Virus forces Treasury to dump Eurobond for cheaper loans
THE STANDARD INSIDER
By Dominic Omondi | April 26th 2020
When Kenya raised Sh275 billion from American and European investors in 2014, the word ‘Eurobond’ dramatically joined the disparaging lingos associated with the country’s infamous scandals such as ‘Goldenberg’ and ‘Anglo-Leasing.’
Suddenly, Eurobond - which means a dollar-denominated sovereign bond - became the name of a scandal.
The National Treasury insists no money was stolen, a position that was also taken by former Auditor General Edward Ouko.
Unfortunately, Kenya has been hooked on the Eurobond loans in what some pundits have described as ‘Eurobondage’.
But the coronavirus pandemic, which has ravaged the financial markets and pushed the global economy into a recession, has offered a glimmer of hope.
Countries have barricaded themselves to prevent importation of more infections, dealing a heavy blow to global trade.
With tax revenues dwindling following implementation of draconian measures aimed at curbing the spread of the virus, Kenya is ingratiating itself to new debt masters - ones that it hopes to maintain even after the end of the outbreak.
Multinational banks and deep-pocketed pension funds from US, Europe and other rich countries have fallen down the pecking order of preferred external creditors with the African Development Bank, World Bank, International Monetary Fund and other multilateral institutions resuming the pole position that they once had.
It is a situation that President Uhuru Kenyatta’s government seemingly wants to maintain till the end of his presidency in 2022.
“I have spoken to most of our development partners and found a positive response. In the next week or two, billions of shillings will be added to our initiatives to offer direct relief to Kenyans,” said the president in his address to the nation yesterday.
“I thank them for their solidarity and willingness to listen and respond to our proposals.”
In the Second Supplementary Budget tabled last week, National Treasury Cabinet Secretary Ukur Yatani reduced the government’s target for commercial loans by 97 per cent, from Sh200 billion to Sh6.2 billion.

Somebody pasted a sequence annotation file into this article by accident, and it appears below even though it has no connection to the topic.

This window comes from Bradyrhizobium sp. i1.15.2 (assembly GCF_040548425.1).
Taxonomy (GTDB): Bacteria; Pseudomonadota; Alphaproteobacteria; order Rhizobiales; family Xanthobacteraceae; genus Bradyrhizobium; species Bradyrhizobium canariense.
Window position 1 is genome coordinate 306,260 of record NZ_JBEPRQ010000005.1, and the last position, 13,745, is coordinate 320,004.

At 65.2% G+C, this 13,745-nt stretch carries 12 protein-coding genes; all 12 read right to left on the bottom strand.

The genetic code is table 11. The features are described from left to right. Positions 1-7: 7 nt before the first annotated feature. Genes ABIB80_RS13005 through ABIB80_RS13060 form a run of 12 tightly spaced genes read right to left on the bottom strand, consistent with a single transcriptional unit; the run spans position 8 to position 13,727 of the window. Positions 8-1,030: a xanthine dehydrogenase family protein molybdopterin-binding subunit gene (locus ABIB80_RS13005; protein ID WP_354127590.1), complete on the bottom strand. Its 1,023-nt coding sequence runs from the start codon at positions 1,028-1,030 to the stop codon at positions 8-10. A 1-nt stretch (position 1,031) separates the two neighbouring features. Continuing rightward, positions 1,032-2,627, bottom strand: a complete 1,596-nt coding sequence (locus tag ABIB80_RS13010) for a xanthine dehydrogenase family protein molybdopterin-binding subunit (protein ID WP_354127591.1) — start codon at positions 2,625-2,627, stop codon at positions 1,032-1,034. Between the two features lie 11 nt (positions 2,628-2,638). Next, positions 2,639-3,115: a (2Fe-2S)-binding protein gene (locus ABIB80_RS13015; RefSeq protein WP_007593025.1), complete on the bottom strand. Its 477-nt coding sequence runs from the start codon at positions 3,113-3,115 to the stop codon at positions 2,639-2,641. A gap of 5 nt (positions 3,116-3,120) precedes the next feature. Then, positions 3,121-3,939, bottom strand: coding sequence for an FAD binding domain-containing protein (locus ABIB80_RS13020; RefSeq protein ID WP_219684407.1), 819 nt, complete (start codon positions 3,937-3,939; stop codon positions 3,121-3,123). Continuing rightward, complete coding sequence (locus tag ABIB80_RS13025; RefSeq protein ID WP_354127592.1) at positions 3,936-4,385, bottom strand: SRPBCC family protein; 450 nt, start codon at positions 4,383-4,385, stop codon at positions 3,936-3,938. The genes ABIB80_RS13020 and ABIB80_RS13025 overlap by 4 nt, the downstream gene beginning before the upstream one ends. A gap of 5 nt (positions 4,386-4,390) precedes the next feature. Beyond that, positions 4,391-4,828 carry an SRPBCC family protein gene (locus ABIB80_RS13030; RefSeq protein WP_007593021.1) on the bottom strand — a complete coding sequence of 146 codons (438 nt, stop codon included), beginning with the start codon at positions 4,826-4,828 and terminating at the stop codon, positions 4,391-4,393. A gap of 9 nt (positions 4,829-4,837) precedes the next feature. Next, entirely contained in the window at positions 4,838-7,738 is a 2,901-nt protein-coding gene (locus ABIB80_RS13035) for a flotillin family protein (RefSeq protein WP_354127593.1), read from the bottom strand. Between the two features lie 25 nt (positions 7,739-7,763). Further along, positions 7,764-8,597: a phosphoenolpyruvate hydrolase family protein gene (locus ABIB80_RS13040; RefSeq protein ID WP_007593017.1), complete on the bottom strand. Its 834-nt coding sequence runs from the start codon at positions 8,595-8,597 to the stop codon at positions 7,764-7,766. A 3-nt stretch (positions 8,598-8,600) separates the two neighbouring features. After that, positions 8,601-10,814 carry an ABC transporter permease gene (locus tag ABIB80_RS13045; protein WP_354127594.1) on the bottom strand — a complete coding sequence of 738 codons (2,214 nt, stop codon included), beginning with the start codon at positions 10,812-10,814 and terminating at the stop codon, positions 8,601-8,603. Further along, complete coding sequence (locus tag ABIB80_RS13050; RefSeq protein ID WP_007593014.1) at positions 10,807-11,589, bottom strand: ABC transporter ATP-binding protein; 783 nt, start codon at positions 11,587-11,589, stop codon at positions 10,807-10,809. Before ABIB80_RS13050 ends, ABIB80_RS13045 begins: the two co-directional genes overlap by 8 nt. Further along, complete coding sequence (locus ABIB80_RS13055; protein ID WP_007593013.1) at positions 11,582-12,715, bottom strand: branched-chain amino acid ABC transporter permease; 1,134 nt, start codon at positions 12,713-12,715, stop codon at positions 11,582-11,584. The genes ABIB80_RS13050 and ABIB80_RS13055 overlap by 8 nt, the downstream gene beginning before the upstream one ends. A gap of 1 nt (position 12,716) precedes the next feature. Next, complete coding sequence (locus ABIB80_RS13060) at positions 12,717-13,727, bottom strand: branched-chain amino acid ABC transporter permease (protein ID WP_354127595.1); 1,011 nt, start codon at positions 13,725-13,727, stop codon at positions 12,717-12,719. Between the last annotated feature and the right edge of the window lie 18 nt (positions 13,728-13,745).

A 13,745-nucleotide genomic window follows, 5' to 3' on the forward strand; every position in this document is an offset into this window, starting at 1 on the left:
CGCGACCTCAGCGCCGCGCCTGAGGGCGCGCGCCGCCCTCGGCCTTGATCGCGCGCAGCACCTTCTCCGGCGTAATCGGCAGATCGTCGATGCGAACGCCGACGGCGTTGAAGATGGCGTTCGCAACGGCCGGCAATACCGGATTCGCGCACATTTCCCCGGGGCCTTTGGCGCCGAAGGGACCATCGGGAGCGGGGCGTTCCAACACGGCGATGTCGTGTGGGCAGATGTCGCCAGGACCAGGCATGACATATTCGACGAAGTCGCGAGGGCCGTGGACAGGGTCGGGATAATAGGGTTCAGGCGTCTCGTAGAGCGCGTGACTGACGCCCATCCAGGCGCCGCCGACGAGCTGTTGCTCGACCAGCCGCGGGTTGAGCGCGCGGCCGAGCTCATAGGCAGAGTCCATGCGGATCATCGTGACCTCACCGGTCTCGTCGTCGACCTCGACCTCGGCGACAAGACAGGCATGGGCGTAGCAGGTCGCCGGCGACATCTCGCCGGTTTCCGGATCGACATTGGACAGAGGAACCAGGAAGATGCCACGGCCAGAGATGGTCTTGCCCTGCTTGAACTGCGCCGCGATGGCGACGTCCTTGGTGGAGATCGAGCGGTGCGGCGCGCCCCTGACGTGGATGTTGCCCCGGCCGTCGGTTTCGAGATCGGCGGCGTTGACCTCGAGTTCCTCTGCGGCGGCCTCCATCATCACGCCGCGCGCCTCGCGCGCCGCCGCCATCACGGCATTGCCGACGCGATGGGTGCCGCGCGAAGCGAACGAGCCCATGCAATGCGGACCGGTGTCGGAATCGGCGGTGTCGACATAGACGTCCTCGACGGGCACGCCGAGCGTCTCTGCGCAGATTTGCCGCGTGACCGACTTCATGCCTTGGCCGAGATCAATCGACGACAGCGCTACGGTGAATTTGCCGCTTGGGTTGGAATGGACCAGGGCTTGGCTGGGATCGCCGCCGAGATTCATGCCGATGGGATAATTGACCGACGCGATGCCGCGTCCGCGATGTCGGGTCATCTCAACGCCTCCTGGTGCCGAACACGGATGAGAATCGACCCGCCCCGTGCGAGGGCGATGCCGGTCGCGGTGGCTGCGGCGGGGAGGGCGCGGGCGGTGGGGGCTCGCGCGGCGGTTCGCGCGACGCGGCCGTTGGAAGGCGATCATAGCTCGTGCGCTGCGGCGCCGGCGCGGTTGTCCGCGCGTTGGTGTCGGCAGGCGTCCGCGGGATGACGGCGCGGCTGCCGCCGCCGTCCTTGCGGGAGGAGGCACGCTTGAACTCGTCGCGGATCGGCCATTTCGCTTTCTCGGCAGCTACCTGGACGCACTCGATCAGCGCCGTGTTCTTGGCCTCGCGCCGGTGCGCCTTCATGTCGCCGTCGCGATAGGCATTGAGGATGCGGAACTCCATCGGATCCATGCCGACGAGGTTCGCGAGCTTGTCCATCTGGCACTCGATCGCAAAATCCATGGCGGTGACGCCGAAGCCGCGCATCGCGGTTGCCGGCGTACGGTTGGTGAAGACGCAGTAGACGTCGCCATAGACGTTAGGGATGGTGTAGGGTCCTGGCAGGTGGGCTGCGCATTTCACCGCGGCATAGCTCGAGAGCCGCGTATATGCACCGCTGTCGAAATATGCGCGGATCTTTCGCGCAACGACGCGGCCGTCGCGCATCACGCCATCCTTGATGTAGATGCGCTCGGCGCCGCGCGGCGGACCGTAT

Instead, he revved up the share of concessional and programme-based loans from Sh2 billion to Sh246 billion as the country tries to redeem itself from the original sin that saw it hooked on expensive commercial loans.
Kenya expects some funds amounting to Sh122 billion from the World Bank and IMF to help it fight against Covid-19 as well as to cushion those who have been adversely affected by the outbreak.
Treasury also expects to borrow around Sh300 million from the open market in the next financial year.
Foreign investors have been feasting on the country’s meagre revenues at the expense of critical public services such as health, security and education.
Even now when Kenya is fast running out of revenues as economic activities all over the world come to standstill due to the Coronavirus pandemic, Eurobond bondholders expect to be paid.
They are the equivalent of the local landlords who insist to be paid their rent even when their tenants have seen their incomes decline.
Concessional external loans are priced at a fixed rate of 1.75 per cent, with a repayment period of 25 years and up to 10 years grace period.
However, commercial loans - international syndicated loans and export credit financing - are contracted at a reference rate plus a margin. One such reference rate is the Libor, which is the basic rate of interest used in lending between banks on the London interbank market.
However, the Libor benchmark is being replaced.
Freeing Kenya from the Eurobondage seems to have been Mr Yatani’s brief when Uhuru placed him at the helm of the Exchequer to replace disgraced former finance CS Henry Rotich.
“We want to be more pro-active by making sure that we retire all the commercial loans,” said Yatani in October last year.